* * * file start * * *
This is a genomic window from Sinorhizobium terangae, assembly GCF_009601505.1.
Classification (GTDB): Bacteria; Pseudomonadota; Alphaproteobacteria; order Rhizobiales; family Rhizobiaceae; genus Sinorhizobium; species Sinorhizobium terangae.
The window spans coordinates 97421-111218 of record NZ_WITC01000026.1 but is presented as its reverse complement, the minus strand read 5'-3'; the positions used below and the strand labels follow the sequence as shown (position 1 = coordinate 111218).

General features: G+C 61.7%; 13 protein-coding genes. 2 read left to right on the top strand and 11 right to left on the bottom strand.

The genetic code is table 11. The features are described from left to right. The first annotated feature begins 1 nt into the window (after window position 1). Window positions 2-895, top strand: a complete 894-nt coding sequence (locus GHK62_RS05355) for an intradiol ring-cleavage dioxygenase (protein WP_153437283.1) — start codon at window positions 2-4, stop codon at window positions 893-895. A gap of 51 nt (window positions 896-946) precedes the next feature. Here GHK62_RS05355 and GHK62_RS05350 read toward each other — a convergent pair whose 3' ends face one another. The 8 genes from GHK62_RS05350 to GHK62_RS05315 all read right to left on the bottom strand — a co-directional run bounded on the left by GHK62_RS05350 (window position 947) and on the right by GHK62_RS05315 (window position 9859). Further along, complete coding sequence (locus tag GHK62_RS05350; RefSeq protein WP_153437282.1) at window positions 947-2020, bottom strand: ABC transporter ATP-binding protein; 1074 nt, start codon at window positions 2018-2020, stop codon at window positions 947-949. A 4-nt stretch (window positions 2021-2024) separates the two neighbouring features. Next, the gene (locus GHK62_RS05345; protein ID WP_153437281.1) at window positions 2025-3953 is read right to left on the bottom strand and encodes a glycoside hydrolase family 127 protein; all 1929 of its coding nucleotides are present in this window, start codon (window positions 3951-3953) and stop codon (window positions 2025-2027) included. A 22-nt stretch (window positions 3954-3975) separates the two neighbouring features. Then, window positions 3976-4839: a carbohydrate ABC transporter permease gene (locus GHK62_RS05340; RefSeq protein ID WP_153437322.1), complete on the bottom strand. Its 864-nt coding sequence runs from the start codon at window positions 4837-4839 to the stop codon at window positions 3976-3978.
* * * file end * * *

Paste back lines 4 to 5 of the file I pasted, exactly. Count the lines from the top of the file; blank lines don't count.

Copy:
General features: G+C 61.7%; 13 protein-coding genes. 2 read left to right on the top strand and 11 right to left on the bottom strand.

The genetic code is table 11. The features are described from left to right. The first annotated feature begins 1 nt into the window (after window position 1). Window positions 2-895, top strand: a complete 894-nt coding sequence (locus GHK62_RS05355) for an intradiol ring-cleavage dioxygenase (protein WP_153437283.1) — start codon at window positions 2-4, stop codon at window positions 893-895. A gap of 51 nt (window positions 896-946) precedes the next feature. Here GHK62_RS05355 and GHK62_RS05350 read toward each other — a convergent pair whose 3' ends face one another. The 8 genes from GHK62_RS05350 to GHK62_RS05315 all read right to left on the bottom strand — a co-directional run bounded on the left by GHK62_RS05350 (window position 947) and on the right by GHK62_RS05315 (window position 9859). Further along, complete coding sequence (locus tag GHK62_RS05350; RefSeq protein WP_153437282.1) at window positions 947-2020, bottom strand: ABC transporter ATP-binding protein; 1074 nt, start codon at window positions 2018-2020, stop codon at window positions 947-949. A 4-nt stretch (window positions 2021-2024) separates the two neighbouring features. Next, the gene (locus GHK62_RS05345; protein ID WP_153437281.1) at window positions 2025-3953 is read right to left on the bottom strand and encodes a glycoside hydrolase family 127 protein; all 1929 of its coding nucleotides are present in this window, start codon (window positions 3951-3953) and stop codon (window positions 2025-2027) included. A 22-nt stretch (window positions 3954-3975) separates the two neighbouring features. Then, window positions 3976-4839: a carbohydrate ABC transporter permease gene (locus GHK62_RS05340; RefSeq protein ID WP_153437322.1), complete on the bottom strand. Its 864-nt coding sequence runs from the start codon at window positions 4837-4839 to the stop codon at window positions 3976-3978.